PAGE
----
4.                  Comment:  If the strike authorization passes, then the national board could call a strike by a majority vote.  They might urge the studios one last time to recommence negotiations, but I doubt the studios will be willing to “reward” SAG for its hardline approach.  Thus, in mid-December, if this scenario plays out, the SAG leadership may call a special meeting of the board for early January, just after the holidays.  And at that meeting, UFS would be hard-pressed to argue against a strike, and the board would probably initiate a strike at that time.

5.                  Comment:  If there is indeed a strike, I think it will be long and bitter.  The studios will take the current offer off the table and, by the time the strike ends, SAG would probably not get more than what it could have gotten three months ago (if that).  Come next September, Membership First will blame AFTRA for having done a deal that undercut SAG’s leverage, and will blame Unite for Strength for its pro-merger platform.

6.                  The resolution also “adds four new members to the National Negotiating Committee, two from the Hollywood Division, one from the New York Division and one from the Regional Branch Division.” 

Comment:  This would changes the balance of power from the existing 9 Hollywood (all Membership First) v. 4 NY and regional to 9 Hollywood Membership First v. 2 Hollywood but not necessarily Membership First v. 6 NY and regional.  I.e., Membership First would have at least a 9 to 8 majority no matter what.

Also, although the resolution doesn’t say so, I’m told by sources close to the process that the new appointees will be alternates, not full members.  If this is the case, then MF would preserve its existing 9-4 majority.  In any case, as noted above, I think the negotiating committee will end up deciding to send out a strike authorization vote to the membership.

7.                  Comment:  Two topics apparently didn’t come up at the board meeting:  (1) Firing Doug Allen or removing him as chief negotiator; and (2) dissolving the negotiating committee and retrieving its power for the board itself.  With the current National Executive Director aka chief negotiator (Doug Allen), president (Alan Rosenberg) and negotiating committee chair (David Jolliffe) in the room, the likelihood of a successful mediation with the studios is low indeed.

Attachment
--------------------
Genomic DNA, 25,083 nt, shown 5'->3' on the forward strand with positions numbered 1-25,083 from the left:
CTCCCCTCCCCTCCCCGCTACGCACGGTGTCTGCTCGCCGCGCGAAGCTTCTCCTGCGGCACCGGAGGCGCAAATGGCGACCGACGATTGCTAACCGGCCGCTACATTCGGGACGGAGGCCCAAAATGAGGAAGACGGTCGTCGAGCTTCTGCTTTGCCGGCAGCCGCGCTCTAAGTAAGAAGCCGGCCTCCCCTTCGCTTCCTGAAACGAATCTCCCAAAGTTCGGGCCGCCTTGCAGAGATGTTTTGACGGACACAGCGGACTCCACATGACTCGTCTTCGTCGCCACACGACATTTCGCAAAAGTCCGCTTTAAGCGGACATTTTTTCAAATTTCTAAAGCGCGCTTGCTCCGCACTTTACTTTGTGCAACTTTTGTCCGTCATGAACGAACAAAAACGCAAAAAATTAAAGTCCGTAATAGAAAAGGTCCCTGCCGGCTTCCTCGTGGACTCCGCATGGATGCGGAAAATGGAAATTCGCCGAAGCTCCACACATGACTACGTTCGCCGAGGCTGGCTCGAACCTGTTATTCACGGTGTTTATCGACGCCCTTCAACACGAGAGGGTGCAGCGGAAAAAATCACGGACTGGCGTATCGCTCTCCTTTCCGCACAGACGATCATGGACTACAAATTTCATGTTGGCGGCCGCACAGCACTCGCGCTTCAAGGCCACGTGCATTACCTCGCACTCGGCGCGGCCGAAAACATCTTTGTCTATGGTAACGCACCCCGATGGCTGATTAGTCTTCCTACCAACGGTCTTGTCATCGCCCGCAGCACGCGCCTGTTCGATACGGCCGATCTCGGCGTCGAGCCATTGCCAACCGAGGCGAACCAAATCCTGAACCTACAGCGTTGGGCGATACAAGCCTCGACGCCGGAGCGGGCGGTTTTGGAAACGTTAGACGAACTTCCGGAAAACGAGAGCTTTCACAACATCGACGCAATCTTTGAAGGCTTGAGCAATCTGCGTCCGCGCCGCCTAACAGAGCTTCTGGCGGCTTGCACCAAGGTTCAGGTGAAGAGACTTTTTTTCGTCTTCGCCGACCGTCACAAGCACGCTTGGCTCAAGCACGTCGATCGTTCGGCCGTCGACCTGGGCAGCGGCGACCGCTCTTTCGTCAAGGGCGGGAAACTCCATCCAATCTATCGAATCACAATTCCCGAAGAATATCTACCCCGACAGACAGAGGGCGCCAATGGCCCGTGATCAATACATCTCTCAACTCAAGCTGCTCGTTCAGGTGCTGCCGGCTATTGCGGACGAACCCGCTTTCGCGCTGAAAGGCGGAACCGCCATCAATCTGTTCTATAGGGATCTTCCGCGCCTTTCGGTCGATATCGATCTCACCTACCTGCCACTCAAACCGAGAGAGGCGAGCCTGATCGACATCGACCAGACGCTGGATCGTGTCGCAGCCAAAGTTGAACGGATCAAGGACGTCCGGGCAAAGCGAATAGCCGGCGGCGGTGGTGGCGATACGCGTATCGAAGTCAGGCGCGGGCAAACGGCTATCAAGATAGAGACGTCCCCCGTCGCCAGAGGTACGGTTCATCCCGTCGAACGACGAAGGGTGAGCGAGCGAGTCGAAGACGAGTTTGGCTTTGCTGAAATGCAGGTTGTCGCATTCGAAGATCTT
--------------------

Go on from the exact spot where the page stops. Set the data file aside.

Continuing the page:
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Here’s SAG’s press release:

SCREEN ACTORS GUILD NATIONAL BOARD OF DIRECTORS VOTES TO REQUEST FEDERAL MEDIATOR AND SEND STRIKE AUTHORIZATION REFERENDUM TO MEMBERS IF NECESSARY

Los Angeles (October 19, 2008) – The Screen Actors Guild National Board of Directors today passed the following resolution at its quarterly plenary in Los Angeles:

“In hopes of moving the Theatrical and TV negotiations forward, the national board hereby takes the following actions:

SAG will formally request a federal mediator be brought into the negotiations.

The Board adds four new members to the National Negotiating Committee, two from the Hollywood Division, one from the New York Division and one from the Regional Branch Division.

The Board authorizes a referendum and accompanying educational information be sent to the members requesting their authorization for the National Board to call a strike in the Theatrical and TV Contract, at such time as the Negotiating Committee determines in its sole discretion that the mediation process has failed.”

Adopted 96.72% to 3.28%

Approval of the strike authorization would require 75 percent approval of members who vote.

“We hope mediation will help move this process forward. This action by the board demonstrates our commitment to bargain with the strength of our unified membership behind us. Economic times are tough for all Americans, but we must take a stand for what is fair,” said Screen Actors Guild National President Alan Rosenberg.

“Our number one goal remains securing a good contract without a strike,” said SAG National Executive Director and Chief Negotiator Doug Allen. “I am pleased by the board’s strong show of support for the national negotiating committee and look forward to meeting with the federal mediator and the AMPTP committee as soon as possible.”

Screen Actors Guild and the Alliance of Motion Picture and Television Producers (AMPTP) negotiating committees met for 44 days of formal negotiations and have not yet reached a successor agreement to the TV/Theatrical Agreement that expired June 30, 2008.

The board further resolved to add four new members to the negotiation committee, two from the Hollywood Division, one from the New York Division and one from the Regional Branch Division.

——————-

Here’s the AMPTP’s press release:

The AMPTP has successfully negotiated four major labor pacts with Hollywood Guilds this year, and we would like to close a fifth with SAG.  That said, there is simply no justification for SAG to expect a deal that is in excess of what the other Guilds negotiated in better economic times. No matter what SAG does - whether it be authorizing a strike or following a different approach - it will not change the harsh reality that currently confronts our industry.